To enter the Church of the Nativity, I went through the “door of humility.” It’s called that because you must bend low to fit through. Once inside, I found myself surrounded by people.
So. Many. People.
I’m not fond of crowds, and this church was HUGE and FULL. We were crammed into one section, waiting. Far ahead, I could see the doors we would eventually go through. Beyond those doors, there was another room.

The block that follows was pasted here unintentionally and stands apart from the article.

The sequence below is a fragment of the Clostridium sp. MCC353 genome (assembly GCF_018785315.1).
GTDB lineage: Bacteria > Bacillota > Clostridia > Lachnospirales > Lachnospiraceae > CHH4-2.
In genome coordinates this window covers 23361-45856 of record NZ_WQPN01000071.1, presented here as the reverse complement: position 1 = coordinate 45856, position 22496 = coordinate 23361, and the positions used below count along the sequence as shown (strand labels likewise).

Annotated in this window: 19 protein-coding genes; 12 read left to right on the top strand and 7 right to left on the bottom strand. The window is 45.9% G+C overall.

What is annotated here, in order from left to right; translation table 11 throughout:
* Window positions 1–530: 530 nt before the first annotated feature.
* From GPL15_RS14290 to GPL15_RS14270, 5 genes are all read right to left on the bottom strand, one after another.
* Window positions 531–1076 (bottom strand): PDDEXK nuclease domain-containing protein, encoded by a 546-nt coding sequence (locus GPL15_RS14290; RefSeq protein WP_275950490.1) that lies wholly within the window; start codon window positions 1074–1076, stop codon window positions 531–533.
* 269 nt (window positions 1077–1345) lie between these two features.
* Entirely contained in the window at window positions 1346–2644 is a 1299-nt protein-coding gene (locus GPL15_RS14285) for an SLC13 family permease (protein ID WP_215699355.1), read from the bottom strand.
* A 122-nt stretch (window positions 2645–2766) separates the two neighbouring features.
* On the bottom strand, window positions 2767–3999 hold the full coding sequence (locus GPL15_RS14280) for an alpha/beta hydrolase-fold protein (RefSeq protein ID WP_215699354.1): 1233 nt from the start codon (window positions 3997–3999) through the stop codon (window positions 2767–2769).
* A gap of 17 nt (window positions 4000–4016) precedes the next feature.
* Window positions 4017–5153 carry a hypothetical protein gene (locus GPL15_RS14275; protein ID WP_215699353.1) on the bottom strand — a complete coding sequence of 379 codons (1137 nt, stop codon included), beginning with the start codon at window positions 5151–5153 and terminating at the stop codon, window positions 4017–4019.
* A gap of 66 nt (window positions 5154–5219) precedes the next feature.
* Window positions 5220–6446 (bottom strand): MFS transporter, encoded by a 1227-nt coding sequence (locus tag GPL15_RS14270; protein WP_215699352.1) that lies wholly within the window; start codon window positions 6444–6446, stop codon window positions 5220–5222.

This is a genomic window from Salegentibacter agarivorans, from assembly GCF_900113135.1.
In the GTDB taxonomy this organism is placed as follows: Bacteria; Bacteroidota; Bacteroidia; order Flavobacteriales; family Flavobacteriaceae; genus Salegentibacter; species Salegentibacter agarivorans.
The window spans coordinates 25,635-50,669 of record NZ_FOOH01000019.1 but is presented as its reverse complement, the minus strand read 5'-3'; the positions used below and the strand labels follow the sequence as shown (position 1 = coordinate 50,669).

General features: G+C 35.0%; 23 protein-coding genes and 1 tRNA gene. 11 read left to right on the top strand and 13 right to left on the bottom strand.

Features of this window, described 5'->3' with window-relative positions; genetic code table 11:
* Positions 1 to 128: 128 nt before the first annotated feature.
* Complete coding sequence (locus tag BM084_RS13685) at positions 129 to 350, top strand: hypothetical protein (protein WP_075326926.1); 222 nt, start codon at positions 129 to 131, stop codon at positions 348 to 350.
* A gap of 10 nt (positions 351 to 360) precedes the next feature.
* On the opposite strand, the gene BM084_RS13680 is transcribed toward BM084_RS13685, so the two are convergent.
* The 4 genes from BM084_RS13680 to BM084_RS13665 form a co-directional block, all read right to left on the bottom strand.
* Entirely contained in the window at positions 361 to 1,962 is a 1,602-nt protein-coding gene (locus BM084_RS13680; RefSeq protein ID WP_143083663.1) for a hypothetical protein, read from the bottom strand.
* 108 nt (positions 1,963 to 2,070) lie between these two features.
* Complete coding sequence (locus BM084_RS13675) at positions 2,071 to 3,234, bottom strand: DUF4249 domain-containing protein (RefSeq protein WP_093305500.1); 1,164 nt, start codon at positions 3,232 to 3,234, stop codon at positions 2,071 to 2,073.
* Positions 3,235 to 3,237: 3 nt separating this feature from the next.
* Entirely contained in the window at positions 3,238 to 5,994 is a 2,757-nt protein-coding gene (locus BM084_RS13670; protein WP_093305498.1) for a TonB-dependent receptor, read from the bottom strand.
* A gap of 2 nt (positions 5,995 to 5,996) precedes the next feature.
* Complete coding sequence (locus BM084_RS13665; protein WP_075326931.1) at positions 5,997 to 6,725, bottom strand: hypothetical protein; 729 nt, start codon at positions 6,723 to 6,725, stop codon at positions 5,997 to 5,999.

Our guide was flabbergasted. Other than on Christmas Eve, he’d never seen a crowd like that. On that day, we’d planned lunch after the church visit and an earlier stop had us running behind. Still, the line had always moved quickly before, and we had other activities scheduled for the afternoon.
So we stayed.
Everyone was talking about the wait, about being hungry, about the priests allowing certain people (some of them foreign diplomats and some of them pretty girls in short skirts) to skip the line and spend as much time as they wanted inside the cave believed to be the birthplace of Jesus.
I’m skeptical at the best of times, and I had plenty of time to be so over whatever this site was.